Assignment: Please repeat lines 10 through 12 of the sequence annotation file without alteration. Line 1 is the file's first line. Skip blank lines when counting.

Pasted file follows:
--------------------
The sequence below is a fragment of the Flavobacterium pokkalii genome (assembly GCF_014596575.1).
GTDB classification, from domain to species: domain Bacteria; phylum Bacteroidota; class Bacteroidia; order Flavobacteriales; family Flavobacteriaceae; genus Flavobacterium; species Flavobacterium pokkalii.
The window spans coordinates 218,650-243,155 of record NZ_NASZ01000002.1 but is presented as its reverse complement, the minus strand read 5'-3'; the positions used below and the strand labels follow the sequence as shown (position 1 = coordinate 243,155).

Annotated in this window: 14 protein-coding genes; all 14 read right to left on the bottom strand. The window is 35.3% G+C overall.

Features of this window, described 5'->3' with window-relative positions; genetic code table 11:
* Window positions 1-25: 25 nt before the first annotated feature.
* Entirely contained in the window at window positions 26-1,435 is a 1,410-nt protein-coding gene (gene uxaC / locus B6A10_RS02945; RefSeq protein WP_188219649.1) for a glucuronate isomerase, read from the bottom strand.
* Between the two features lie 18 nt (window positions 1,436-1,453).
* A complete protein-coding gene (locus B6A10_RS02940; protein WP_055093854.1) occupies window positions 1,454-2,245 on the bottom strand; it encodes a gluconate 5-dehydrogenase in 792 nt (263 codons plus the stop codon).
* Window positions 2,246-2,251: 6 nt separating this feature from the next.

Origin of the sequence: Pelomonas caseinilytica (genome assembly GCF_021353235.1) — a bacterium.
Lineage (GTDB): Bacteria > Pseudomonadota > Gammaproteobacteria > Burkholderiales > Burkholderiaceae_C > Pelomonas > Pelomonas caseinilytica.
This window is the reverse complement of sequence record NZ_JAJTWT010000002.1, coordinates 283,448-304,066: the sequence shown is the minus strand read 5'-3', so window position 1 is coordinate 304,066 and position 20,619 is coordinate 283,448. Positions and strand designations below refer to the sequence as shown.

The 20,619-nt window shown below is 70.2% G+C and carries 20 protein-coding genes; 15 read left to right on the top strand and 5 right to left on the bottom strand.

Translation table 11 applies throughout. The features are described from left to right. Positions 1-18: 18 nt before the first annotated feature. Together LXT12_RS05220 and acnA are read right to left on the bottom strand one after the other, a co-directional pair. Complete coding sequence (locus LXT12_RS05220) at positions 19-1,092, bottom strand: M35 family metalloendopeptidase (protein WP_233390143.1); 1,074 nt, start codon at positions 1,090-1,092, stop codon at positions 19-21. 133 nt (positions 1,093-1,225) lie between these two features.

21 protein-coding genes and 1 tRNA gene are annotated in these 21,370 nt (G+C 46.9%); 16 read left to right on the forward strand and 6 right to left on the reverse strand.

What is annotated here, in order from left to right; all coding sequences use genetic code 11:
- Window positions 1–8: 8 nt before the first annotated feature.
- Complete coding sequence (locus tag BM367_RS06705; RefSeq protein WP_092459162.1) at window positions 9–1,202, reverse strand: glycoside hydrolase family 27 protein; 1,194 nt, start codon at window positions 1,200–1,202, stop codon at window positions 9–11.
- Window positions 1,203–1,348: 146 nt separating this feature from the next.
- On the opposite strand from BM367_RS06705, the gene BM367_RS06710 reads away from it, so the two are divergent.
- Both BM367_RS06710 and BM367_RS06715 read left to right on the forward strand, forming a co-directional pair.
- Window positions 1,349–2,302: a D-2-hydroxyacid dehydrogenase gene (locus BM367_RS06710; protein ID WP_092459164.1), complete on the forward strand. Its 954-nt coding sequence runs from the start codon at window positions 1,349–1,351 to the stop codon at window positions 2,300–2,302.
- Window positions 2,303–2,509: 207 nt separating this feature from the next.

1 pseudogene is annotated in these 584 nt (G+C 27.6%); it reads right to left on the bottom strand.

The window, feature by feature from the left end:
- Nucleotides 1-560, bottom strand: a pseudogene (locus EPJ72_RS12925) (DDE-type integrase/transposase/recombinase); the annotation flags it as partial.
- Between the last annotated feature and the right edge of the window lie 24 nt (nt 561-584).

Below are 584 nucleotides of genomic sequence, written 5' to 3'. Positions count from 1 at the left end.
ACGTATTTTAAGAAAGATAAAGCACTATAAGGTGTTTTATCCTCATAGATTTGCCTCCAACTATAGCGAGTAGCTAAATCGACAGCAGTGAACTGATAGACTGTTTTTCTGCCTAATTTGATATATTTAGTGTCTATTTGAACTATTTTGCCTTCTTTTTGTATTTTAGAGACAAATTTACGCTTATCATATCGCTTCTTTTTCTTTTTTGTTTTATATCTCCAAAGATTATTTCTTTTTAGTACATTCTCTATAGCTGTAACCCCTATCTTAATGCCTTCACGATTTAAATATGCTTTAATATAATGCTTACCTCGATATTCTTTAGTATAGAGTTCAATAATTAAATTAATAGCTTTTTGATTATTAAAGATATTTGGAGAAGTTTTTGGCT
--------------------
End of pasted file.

* Window positions 2,246-2,251: 6 nt separating this feature from the next.

Origin of the sequence: Pelomonas caseinilytica (genome assembly GCF_021353235.1) — a bacterium.
Lineage (GTDB): Bacteria > Pseudomonadota > Gammaproteobacteria > Burkholderiales > Burkholderiaceae_C > Pelomonas > Pelomonas caseinilytica.